If you want people to use your technology, involve them in the development and implementation process. That holds especially true for nurses and healthcare IT.
TeleTracking learned that early on, but according to an article in the November, 2013 issue of Nursing Times, titled “Involving Nurses in Developing New Technology“, not every company is doing this.
The authors ask a logical question. If nurses are such an essential part of patient care, shouldn’t they be more involved in IT development?
We asked ourselves that question years ago. That’s why we consistently engage frontline employees from our client hospitals to be an integral part of the selection, customization, implementation and training process. Their subsequent feedback helps us develop and improve our technology offerings.
The authors, Susan Hamer and Pamela Cipriano, say many healthcare IT vendors focus on business goals rather than care delivery improvements.
That’s partly because nurses have an unfair reputation for resisting change, whether it involves process or technology. The article says that’s a bad rap and that nursing acceptance of advances in the ICU and Neo-Natal areas is proof.
“There is disagreement among healthcare leaders about how to allocate nursing resources,” say the authors, despite research showing that nursing care has a direct impact on mortality and morbidity.
They contend that technology which helps nurses deliver care is viewed as an added cost instead of “a mechanism to enhance care.” From their perspective, the value of a particular technology should be measured by whether it helps or hinders care.
Still, many healthcare organizations keep adding new systems without analyzing their effect on caregiver workloads or gains in patient experience and outcomes.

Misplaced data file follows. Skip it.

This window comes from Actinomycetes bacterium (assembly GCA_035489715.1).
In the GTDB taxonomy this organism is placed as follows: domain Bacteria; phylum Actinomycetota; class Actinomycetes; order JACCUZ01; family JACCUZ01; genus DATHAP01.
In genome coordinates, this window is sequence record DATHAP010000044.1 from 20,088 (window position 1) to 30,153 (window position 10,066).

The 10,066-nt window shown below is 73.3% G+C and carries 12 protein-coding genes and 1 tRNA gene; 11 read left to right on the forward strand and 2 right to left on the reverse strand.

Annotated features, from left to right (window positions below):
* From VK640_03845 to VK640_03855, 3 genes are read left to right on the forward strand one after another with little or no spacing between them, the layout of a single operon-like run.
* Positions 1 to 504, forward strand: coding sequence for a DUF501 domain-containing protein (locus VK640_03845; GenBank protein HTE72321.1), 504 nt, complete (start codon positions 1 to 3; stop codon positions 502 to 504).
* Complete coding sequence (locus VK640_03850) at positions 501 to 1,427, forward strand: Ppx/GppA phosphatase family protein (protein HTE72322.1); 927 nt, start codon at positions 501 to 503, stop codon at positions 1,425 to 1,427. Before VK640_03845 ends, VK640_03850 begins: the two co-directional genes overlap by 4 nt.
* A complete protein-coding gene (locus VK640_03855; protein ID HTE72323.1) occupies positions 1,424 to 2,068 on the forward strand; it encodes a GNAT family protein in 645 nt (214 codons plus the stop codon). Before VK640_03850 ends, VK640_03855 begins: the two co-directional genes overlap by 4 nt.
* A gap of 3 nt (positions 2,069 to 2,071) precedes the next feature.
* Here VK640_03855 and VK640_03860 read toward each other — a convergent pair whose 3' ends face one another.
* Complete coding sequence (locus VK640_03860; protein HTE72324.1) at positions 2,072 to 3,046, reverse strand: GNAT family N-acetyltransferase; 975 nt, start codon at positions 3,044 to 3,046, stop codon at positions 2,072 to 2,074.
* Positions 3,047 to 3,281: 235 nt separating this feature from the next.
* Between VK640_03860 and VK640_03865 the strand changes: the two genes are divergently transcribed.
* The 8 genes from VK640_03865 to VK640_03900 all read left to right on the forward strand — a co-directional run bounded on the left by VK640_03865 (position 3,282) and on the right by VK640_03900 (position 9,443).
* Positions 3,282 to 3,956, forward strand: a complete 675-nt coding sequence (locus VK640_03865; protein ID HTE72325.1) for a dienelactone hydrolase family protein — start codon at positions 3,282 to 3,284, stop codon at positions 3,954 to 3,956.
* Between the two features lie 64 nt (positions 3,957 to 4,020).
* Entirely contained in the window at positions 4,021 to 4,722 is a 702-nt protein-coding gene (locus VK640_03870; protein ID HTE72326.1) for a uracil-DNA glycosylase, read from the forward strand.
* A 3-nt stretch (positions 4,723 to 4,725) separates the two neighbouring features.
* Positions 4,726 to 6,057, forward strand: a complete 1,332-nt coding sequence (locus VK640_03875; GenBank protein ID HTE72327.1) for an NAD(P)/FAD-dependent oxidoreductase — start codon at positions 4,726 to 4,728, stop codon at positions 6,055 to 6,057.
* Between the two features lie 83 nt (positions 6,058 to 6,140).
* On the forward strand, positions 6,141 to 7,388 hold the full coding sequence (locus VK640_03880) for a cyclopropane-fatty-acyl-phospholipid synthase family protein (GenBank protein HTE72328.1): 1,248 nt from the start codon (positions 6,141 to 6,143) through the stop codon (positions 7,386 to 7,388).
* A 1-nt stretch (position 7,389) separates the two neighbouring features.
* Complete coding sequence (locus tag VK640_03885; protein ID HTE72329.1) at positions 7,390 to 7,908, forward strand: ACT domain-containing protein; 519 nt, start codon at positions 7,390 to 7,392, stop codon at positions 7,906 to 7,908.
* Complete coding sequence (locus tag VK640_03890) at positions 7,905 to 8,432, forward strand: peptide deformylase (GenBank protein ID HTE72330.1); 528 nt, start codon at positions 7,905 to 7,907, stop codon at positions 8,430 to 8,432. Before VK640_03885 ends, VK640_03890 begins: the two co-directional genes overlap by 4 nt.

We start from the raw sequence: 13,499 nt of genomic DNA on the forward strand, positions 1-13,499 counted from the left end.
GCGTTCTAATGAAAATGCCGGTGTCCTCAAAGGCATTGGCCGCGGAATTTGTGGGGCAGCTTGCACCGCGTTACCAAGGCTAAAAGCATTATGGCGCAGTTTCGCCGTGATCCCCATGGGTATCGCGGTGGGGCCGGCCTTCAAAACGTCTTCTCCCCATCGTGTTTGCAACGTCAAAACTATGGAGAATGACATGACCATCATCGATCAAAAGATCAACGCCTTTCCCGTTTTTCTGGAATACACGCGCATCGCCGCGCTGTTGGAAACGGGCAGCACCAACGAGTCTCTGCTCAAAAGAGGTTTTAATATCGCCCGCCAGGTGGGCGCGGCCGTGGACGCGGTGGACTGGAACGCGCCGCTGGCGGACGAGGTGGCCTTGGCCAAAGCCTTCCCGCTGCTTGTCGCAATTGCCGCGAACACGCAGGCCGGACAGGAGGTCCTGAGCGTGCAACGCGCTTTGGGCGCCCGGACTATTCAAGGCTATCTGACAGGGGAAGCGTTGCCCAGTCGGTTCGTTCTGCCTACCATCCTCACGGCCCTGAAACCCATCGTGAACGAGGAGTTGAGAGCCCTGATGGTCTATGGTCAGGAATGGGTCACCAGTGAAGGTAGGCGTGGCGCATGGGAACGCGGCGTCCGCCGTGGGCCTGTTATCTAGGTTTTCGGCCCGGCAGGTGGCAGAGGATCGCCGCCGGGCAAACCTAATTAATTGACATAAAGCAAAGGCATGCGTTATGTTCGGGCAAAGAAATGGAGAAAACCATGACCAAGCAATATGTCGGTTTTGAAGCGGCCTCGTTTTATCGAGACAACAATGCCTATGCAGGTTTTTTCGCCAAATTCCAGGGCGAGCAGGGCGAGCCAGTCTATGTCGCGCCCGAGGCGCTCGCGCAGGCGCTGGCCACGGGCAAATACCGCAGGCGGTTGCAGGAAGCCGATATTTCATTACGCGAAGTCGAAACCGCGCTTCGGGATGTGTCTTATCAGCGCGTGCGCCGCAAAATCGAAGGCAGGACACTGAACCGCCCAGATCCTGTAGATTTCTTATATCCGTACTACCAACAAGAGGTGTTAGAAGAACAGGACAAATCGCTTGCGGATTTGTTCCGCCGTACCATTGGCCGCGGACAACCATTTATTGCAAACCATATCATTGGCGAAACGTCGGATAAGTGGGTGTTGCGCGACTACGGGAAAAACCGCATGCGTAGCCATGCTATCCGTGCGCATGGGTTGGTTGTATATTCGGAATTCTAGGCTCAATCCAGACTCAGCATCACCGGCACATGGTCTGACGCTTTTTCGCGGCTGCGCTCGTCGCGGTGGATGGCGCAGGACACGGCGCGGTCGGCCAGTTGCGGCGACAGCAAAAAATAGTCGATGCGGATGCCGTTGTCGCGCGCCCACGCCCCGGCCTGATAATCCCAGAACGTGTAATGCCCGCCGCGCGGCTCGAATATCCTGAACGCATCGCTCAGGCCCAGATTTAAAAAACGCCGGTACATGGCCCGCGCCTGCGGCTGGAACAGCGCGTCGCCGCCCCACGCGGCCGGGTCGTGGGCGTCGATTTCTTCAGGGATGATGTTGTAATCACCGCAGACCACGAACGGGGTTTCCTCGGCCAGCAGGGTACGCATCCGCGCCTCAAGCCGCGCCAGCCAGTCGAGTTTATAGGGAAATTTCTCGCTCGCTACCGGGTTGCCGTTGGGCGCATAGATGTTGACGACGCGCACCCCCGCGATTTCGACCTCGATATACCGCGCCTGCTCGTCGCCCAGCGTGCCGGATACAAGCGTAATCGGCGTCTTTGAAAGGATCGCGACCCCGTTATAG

“Technology enables care and enhances safety by automating simple and complex functions, but it does not replace a nurse,” the authors add.
That’s a key reason TeleTracking’s consulting group is comprised exclusively of experts who have been on the front line of healthcare themselves. These are people who understand the problems and opportunities of the healthcare environment. They can also help make the case for resource allocations which enable caregivers, an issue nurse leaders must face each year.
An international survey by Dowding, et al, (2013) on research priorities in nursing informatics found the two highest priorities were developing systems to provide real-time feed back to nurses and assessing technologies which help nurses improve patient outcomes.
Another study by the American Academy to find technological workflow inefficiency solutions on medical-surgical nursing units, found a lot of technology was not user friendly and required “workarounds.” Not surprisingly, nurses want technology to eliminate or automate work, perform regulatory functions, and give access to resources. For example, technology integration should allow nurses and other professionals to collect data once then reuse it. The study said nurses just want technology companies to listen to them.
At TeleTracking, we ARE listening to nurses. We always have been and always will.